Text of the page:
Educational Activities for Kids
Let me start by saying that if you have kids in school, I am with you and understand your frustrations about the 2020-2021 school year. It has been the most significant adjustment I think anyone has ever had to make and will continue to make. I saw this meme come across my stories the other day, and I think its the perfect place to start.
No matter what you decide, you are making the best decision for you and your family.
Whatever you decided on school this year, I think its safe to say that we can always use different ways to teach our kids. Some of these activities still count as independent, and some will require a little help.
Counting with Cheerios- My four-year-old loves this activity, and yes, its because she gets to eat the cheerios while she plays. I like it because it's a fun way for her to learn her numbers! Check out the mama notes to get the printable for these numbers.
Counting Rubberbands- This is another easy one that requires a minimum set up and is a great way to engage math skills with your little ones. I sometimes use this with my 2nd grader to teach addition and subtraction.
Math for elementary age kids- If you follow me on IG, then you know that I‘m obsessed with the Target dollar spot. Every few months, they refresh the items there, and I can always find good stuff for the kids.
This money kit is from the dollar spot, and my seven-year-old loves to play store with it. We also like doing flashcards, which I got from Goodwill (another great place for educational activities).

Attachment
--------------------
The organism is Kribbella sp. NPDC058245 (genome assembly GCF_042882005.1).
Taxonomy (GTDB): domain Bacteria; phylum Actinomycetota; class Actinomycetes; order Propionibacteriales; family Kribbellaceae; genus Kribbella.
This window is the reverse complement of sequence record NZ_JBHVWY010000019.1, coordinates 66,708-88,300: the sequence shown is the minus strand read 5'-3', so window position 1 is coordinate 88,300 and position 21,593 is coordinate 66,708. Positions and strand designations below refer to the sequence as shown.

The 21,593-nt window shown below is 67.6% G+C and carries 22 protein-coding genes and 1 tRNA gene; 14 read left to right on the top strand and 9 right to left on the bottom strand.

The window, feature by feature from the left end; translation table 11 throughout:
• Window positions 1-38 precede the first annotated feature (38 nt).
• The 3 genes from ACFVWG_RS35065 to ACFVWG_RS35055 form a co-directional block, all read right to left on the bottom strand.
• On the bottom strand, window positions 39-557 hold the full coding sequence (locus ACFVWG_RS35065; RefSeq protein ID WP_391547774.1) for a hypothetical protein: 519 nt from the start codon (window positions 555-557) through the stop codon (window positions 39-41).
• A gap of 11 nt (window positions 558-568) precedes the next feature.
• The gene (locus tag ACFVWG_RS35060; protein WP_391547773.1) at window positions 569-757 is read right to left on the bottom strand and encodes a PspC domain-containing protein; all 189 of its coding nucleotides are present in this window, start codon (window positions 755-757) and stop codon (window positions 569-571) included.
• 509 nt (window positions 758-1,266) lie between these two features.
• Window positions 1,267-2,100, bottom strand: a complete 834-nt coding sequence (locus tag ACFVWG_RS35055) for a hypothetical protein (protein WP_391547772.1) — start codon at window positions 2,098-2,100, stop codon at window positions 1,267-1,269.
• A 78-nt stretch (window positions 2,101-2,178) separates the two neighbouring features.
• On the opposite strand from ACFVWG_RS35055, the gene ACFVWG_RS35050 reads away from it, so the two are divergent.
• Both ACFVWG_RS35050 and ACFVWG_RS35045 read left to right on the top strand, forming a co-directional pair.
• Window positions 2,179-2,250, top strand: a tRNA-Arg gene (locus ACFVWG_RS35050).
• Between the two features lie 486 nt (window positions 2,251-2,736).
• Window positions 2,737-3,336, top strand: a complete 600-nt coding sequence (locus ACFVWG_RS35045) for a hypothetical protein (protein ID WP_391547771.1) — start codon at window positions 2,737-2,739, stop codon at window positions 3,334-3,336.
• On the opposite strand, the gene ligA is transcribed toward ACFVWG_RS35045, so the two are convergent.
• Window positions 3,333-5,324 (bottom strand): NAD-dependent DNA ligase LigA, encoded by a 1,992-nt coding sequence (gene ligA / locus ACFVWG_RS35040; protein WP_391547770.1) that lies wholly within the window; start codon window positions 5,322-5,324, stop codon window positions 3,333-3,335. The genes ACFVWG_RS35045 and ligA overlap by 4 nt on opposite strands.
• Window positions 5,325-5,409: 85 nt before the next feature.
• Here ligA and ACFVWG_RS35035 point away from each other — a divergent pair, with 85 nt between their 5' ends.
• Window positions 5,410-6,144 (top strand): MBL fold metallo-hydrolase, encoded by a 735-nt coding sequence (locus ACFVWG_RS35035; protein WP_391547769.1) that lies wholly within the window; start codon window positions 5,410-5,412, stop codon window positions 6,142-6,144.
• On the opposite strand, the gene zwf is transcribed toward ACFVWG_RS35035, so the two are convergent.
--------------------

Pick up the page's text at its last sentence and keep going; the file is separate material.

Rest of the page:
Osmo for kids- We love this activity! Let’s be real the kid's screen time activity has gone through the roof since COVID-19, and I have no shame in that at all. However, I have been adding a little more education in the mix to help balance it all out. We have the basic Osmo kit with a math game, shape game, and spelling game. My seven year old mainly uses this, but its good practice for my four-year-old as well. Check out more about Osmo here.
The Calming Basket- The calming basket is a basket that we use during “time ins.” We try hard to parent our kids through positive parenting, and using “time ins“ instead of ”time outs” is part of the program. Last summer, I purchased this kit through generation mindful, and it was the best money I spent last year. It came with so many tools and resources and ideas to help me with my positive parenting journey. Here’s how it works, when the kids are having very strong emotional responses to situations or having meltdowns or are struggling to listen, we send the kids to "time in." They have a seat in an area in our living room and can do activities to help them calm their bodies down. Here are some of the activities they can do
Read a book
Play with fidget toys
Squeeze a ball
Drink some water
Take deep breaths
Hug their favorite stuffed animal
After a few minutes, I usually talk to them about their emotions, and we discuss solutions on how to make better choices next time. These tools have helped me teach the girls about their feelings and how to self regulate. It has honestly taught me as well! I highly recommend this kit.